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Faces of the International Marketplace: Meet Korka Diatta


Many mothers would identify with Korka Diatta’s life in Indianapolis: she wakes up, gets her kids off to school, goes to work, and takes her kids to extracurricular activities, all while managing her household. It’s much the same as her life in her home country of Senegal, but with a few distinct differences.


Korka was born in a village called Joa in western Senegal, but she grew up in the small, densely populated coastal city of Dakar.


“[I remember] running with my friends at the beach, staying all day swimming, coming back home and getting grounded,” she recalled, laughing. “That’s one thing I really miss.”


Korka also misses the communal aspects of her adult life there.


“If you are a Senegalese woman and you go to work, you don’t have to worry about housekeeping at all. We live in a community. If you go to work, everyone else takes care of the house,” said Korka.


After graduating from college, Korka wanted to be an engineer, but her mother encouraged her to be a teacher. Engineering school would take five years, whereas teaching school would take four and with a virtual job guarantee. She became a math and science teacher at a junior high school, where she met her husband, an English teacher. They married in 1996.


Leaving Senegal wasn’t something that had really crossed her mind.


“To be honest, I didn’t have intention to go for immigration at all,” said Korka. “It wasn’t really something we were looking to do. My dream was to be able to travel around the world, and...that’s what brought me here the first time.”


In 2001, Korka and her family took a vacation to visit a friend living in Indianapolis. While in Indianapolis, they found out about a job opening for a French teaching position at a local school. Korka’s husband applied for the job, and by the time they got back to Senegal, he’d received an offer.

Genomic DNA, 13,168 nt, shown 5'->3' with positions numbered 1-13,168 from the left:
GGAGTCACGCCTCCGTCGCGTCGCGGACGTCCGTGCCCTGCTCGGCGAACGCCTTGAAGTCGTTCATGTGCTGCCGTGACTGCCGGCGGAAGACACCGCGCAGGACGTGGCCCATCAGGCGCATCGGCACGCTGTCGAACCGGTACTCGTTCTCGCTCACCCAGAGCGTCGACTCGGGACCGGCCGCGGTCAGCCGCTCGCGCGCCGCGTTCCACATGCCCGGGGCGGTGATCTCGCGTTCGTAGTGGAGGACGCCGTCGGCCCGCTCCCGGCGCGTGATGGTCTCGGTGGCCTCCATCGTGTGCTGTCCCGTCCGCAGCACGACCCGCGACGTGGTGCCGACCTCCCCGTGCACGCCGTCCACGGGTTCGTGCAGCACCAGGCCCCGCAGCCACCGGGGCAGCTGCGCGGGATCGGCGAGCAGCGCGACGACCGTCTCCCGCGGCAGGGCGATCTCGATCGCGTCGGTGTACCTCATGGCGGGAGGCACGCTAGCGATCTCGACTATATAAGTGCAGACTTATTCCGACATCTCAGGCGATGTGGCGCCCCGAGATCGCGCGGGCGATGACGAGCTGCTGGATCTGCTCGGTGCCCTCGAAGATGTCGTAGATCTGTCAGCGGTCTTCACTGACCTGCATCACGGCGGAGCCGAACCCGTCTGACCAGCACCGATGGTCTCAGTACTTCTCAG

The following year, they relocated to Indianapolis. Korka was 32 at the time, with two children, a four-year-old and a five-month-old. Her third child would later be born in the United States. Korka’s husband’s degree in English made his transition to life in the United States a little easier than her own.


“It’s always a big adjustment if you don’t speak the language,” Korka said. “My husband, when we came here he didn’t have any language barrier because he was an English major. But [for] me, it was different. I had to adjust and go back to school and take some ESL classes.”


After a year, Korka also started teaching, but found the environment too different for her liking.


“In our country, if you’re a teacher, you’re almost honored. Kids would listen to you, respect you. But here,” she said, “it was opposite.”


She decided to apply her skills elsewhere and started her own business: a hair salon. After five years, Korka started going to school for accounting at IUPUI’s Kelley School of Business, from which she graduated in 2016. Since then, she’s worked as an accountant and financial analyst.


Korka enjoys her life in Indianapolis and spends most Saturdays with a group of Senegalese families having tea or to share meals. However, she admitted that building a life in Indianapolis hasn’t been easy.


“Many jobs you apply, with your accent they think that you are not qualified, and then it’s not an easy thing,” said Korka. “Especially if you had a good job and you left the job, and you struggle to find a good job here. And that’s the case for many immigrants. Some of them, they have their Ph.D., their master’s degree, then they come here and they struggle and have to take low-paying jobs.”


Even during difficult times, Korka’s children keep her motivated. Since they have grown up as Americans, she believes her children will want to stay and create a life in the United States. As for herself, after her youngest graduates from college, Korka hopes to split her time between the United States and Senegal so she can see her family – and her home – more often.


“It’s not an easy life. But still, it’s good,” said Korka. “Most of us, the opportunity that our kids have is the one that really keeps us going. They can go to school and have a good education and probably one day have a good life.”


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